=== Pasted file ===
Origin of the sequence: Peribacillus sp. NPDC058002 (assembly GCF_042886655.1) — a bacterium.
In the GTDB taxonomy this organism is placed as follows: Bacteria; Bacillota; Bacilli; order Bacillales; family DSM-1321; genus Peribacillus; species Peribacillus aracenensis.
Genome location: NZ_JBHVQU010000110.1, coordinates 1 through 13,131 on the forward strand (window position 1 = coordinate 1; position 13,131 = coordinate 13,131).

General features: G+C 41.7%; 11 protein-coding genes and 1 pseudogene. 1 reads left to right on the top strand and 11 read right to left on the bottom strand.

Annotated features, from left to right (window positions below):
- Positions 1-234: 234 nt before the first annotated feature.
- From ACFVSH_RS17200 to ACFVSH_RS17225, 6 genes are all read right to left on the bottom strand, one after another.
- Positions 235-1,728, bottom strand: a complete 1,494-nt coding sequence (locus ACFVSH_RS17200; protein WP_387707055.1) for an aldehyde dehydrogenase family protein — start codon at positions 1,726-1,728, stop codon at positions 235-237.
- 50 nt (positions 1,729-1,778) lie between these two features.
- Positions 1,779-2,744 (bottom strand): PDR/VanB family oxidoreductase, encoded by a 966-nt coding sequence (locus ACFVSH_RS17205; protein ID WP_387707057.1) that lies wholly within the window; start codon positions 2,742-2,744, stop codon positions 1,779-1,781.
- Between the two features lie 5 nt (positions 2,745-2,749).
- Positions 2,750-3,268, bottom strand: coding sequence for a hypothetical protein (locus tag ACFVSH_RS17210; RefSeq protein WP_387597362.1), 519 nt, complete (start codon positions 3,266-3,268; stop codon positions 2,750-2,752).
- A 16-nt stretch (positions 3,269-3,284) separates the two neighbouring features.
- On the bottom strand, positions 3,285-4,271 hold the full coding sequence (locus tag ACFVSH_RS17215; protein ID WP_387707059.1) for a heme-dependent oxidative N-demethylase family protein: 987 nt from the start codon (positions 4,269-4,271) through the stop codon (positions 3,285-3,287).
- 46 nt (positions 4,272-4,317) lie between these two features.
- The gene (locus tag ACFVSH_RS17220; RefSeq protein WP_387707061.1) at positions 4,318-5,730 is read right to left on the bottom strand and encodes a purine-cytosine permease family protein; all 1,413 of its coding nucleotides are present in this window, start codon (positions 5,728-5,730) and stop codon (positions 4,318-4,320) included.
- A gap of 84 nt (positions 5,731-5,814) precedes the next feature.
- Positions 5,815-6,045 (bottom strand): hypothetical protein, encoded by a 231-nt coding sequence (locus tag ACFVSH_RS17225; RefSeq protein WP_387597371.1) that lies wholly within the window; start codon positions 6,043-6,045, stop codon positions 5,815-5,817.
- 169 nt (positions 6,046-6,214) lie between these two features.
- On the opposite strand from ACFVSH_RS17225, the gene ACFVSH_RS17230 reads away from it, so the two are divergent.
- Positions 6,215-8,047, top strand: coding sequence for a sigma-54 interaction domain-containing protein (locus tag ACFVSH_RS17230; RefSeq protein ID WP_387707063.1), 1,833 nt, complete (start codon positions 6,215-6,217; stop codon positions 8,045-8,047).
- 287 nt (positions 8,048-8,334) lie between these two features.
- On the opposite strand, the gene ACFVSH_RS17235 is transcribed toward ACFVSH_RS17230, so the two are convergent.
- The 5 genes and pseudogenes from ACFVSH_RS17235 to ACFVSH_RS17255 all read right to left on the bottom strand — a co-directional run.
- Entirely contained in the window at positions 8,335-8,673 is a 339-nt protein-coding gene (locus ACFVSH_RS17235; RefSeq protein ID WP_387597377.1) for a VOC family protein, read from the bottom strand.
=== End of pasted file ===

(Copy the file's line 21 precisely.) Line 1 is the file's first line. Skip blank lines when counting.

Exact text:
- Positions 6,215-8,047, top strand: coding sequence for a sigma-54 interaction domain-containing protein (locus tag ACFVSH_RS17230; RefSeq protein ID WP_387707063.1), 1,833 nt, complete (start codon positions 6,215-6,217; stop codon positions 8,045-8,047).